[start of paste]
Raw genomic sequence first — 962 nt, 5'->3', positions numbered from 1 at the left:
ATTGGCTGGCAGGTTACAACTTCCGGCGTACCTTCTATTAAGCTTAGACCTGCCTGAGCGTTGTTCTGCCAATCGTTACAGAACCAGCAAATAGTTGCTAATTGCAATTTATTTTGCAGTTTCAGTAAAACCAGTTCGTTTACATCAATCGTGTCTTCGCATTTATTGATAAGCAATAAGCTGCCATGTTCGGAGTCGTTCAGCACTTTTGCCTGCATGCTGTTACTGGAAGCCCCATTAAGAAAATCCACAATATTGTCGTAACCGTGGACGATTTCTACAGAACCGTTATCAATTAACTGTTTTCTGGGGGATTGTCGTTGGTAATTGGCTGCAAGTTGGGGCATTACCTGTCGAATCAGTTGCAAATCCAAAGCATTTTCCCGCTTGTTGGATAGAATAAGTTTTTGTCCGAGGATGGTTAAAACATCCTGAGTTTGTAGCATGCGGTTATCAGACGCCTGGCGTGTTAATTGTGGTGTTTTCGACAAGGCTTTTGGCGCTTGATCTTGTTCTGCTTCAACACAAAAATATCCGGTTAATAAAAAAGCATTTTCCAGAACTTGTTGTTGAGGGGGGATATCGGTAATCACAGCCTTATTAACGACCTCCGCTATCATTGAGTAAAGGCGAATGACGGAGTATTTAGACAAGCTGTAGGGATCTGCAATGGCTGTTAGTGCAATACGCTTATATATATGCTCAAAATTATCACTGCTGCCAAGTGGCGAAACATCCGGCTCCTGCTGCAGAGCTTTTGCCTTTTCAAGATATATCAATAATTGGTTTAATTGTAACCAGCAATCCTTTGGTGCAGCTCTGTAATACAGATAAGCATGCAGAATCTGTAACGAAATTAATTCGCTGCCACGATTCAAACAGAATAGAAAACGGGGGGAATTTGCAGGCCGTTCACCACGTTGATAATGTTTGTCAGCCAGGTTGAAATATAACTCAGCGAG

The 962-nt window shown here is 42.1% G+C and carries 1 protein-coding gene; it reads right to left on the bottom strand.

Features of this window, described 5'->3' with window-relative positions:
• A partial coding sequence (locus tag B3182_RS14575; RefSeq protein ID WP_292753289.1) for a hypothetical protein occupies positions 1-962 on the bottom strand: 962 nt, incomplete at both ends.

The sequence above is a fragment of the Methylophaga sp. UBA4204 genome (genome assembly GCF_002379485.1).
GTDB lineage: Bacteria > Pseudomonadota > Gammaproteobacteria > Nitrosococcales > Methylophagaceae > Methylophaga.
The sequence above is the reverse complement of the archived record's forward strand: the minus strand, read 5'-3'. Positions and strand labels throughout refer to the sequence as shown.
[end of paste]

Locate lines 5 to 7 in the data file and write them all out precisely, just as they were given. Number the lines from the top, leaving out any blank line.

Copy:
• A partial coding sequence (locus tag B3182_RS14575; RefSeq protein ID WP_292753289.1) for a hypothetical protein occupies positions 1-962 on the bottom strand: 962 nt, incomplete at both ends.

The sequence above is a fragment of the Methylophaga sp. UBA4204 genome (genome assembly GCF_002379485.1).
GTDB lineage: Bacteria > Pseudomonadota > Gammaproteobacteria > Nitrosococcales > Methylophagaceae > Methylophaga.